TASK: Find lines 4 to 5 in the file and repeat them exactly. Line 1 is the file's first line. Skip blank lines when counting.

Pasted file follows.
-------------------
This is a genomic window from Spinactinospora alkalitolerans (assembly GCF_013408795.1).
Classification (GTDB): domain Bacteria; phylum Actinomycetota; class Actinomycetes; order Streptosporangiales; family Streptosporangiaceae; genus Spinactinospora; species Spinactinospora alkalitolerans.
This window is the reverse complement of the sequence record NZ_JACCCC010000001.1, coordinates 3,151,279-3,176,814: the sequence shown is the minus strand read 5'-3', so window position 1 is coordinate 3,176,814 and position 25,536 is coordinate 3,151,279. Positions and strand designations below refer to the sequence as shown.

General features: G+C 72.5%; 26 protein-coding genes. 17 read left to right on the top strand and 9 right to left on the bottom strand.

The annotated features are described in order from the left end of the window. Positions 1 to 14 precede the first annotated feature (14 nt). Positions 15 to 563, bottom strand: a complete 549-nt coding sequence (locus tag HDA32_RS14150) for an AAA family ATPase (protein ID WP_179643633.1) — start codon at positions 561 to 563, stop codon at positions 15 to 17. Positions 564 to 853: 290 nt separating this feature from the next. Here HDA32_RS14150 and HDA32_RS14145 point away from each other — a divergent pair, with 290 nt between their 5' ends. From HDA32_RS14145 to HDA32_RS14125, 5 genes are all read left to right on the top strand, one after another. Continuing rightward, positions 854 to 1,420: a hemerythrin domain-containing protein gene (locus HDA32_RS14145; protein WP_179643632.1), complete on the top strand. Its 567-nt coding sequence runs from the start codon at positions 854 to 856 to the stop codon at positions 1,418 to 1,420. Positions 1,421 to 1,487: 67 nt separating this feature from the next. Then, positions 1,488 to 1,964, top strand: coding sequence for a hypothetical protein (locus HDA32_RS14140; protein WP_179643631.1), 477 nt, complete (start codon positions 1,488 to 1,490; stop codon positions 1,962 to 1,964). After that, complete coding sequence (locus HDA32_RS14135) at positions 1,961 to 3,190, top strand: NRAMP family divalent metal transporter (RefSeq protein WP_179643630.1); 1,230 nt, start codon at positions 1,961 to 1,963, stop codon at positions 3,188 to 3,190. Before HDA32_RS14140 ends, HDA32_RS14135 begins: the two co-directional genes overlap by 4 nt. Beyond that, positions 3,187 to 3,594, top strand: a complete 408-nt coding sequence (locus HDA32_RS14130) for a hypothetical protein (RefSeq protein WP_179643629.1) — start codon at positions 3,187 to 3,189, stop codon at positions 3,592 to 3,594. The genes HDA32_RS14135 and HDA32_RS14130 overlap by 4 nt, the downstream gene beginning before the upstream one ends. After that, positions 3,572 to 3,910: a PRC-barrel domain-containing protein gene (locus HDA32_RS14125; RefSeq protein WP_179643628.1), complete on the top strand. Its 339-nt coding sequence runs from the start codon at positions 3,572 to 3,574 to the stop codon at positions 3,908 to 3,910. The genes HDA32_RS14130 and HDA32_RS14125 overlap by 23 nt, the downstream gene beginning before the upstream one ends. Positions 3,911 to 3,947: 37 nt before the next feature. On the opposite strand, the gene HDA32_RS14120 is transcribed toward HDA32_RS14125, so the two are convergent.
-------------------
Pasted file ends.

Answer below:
General features: G+C 72.5%; 26 protein-coding genes. 17 read left to right on the top strand and 9 right to left on the bottom strand.

The annotated features are described in order from the left end of the window. Positions 1 to 14 precede the first annotated feature (14 nt). Positions 15 to 563, bottom strand: a complete 549-nt coding sequence (locus tag HDA32_RS14150) for an AAA family ATPase (protein ID WP_179643633.1) — start codon at positions 561 to 563, stop codon at positions 15 to 17. Positions 564 to 853: 290 nt separating this feature from the next. Here HDA32_RS14150 and HDA32_RS14145 point away from each other — a divergent pair, with 290 nt between their 5' ends. From HDA32_RS14145 to HDA32_RS14125, 5 genes are all read left to right on the top strand, one after another. Continuing rightward, positions 854 to 1,420: a hemerythrin domain-containing protein gene (locus HDA32_RS14145; protein WP_179643632.1), complete on the top strand. Its 567-nt coding sequence runs from the start codon at positions 854 to 856 to the stop codon at positions 1,418 to 1,420. Positions 1,421 to 1,487: 67 nt separating this feature from the next. Then, positions 1,488 to 1,964, top strand: coding sequence for a hypothetical protein (locus HDA32_RS14140; protein WP_179643631.1), 477 nt, complete (start codon positions 1,488 to 1,490; stop codon positions 1,962 to 1,964). After that, complete coding sequence (locus HDA32_RS14135) at positions 1,961 to 3,190, top strand: NRAMP family divalent metal transporter (RefSeq protein WP_179643630.1); 1,230 nt, start codon at positions 1,961 to 1,963, stop codon at positions 3,188 to 3,190. Before HDA32_RS14140 ends, HDA32_RS14135 begins: the two co-directional genes overlap by 4 nt. Beyond that, positions 3,187 to 3,594, top strand: a complete 408-nt coding sequence (locus HDA32_RS14130) for a hypothetical protein (RefSeq protein WP_179643629.1) — start codon at positions 3,187 to 3,189, stop codon at positions 3,592 to 3,594. The genes HDA32_RS14135 and HDA32_RS14130 overlap by 4 nt, the downstream gene beginning before the upstream one ends. After that, positions 3,572 to 3,910: a PRC-barrel domain-containing protein gene (locus HDA32_RS14125; RefSeq protein WP_179643628.1), complete on the top strand. Its 339-nt coding sequence runs from the start codon at positions 3,572 to 3,574 to the stop codon at positions 3,908 to 3,910. The genes HDA32_RS14130 and HDA32_RS14125 overlap by 23 nt, the downstream gene beginning before the upstream one ends. Positions 3,911 to 3,947: 37 nt before the next feature. On the opposite strand, the gene HDA32_RS14120 is transcribed toward HDA32_RS14125, so the two are convergent.